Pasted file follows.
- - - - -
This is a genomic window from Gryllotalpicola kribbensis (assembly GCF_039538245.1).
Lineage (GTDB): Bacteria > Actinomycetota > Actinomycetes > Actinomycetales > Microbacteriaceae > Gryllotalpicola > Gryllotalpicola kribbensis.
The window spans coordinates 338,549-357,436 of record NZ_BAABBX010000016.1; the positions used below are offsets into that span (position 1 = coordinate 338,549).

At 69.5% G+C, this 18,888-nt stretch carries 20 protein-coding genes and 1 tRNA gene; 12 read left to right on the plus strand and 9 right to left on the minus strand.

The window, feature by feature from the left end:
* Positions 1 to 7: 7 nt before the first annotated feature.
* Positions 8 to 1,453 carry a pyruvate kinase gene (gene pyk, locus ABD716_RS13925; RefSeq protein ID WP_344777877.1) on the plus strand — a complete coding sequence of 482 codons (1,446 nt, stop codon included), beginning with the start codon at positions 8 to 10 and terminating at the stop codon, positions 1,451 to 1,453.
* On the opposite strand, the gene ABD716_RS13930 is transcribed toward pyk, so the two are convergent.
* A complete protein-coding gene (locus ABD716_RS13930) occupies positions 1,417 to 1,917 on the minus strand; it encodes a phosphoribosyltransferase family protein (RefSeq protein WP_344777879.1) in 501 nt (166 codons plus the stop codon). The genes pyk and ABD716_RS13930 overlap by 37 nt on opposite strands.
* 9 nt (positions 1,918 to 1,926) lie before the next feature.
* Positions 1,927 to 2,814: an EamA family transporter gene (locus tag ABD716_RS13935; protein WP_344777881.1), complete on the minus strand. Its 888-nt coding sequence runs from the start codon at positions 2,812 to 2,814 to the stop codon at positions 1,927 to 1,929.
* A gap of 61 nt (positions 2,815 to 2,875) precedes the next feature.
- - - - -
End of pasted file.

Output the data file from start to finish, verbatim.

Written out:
This is a genomic window from Gryllotalpicola kribbensis (assembly GCF_039538245.1).
Lineage (GTDB): Bacteria > Actinomycetota > Actinomycetes > Actinomycetales > Microbacteriaceae > Gryllotalpicola > Gryllotalpicola kribbensis.
The window spans coordinates 338,549-357,436 of record NZ_BAABBX010000016.1; the positions used below are offsets into that span (position 1 = coordinate 338,549).

At 69.5% G+C, this 18,888-nt stretch carries 20 protein-coding genes and 1 tRNA gene; 12 read left to right on the plus strand and 9 right to left on the minus strand.

The window, feature by feature from the left end:
* Positions 1 to 7: 7 nt before the first annotated feature.
* Positions 8 to 1,453 carry a pyruvate kinase gene (gene pyk, locus ABD716_RS13925; RefSeq protein ID WP_344777877.1) on the plus strand — a complete coding sequence of 482 codons (1,446 nt, stop codon included), beginning with the start codon at positions 8 to 10 and terminating at the stop codon, positions 1,451 to 1,453.
* On the opposite strand, the gene ABD716_RS13930 is transcribed toward pyk, so the two are convergent.
* A complete protein-coding gene (locus ABD716_RS13930) occupies positions 1,417 to 1,917 on the minus strand; it encodes a phosphoribosyltransferase family protein (RefSeq protein WP_344777879.1) in 501 nt (166 codons plus the stop codon). The genes pyk and ABD716_RS13930 overlap by 37 nt on opposite strands.
* 9 nt (positions 1,918 to 1,926) lie before the next feature.
* Positions 1,927 to 2,814: an EamA family transporter gene (locus tag ABD716_RS13935; protein WP_344777881.1), complete on the minus strand. Its 888-nt coding sequence runs from the start codon at positions 2,812 to 2,814 to the stop codon at positions 1,927 to 1,929.
* A gap of 61 nt (positions 2,815 to 2,875) precedes the next feature.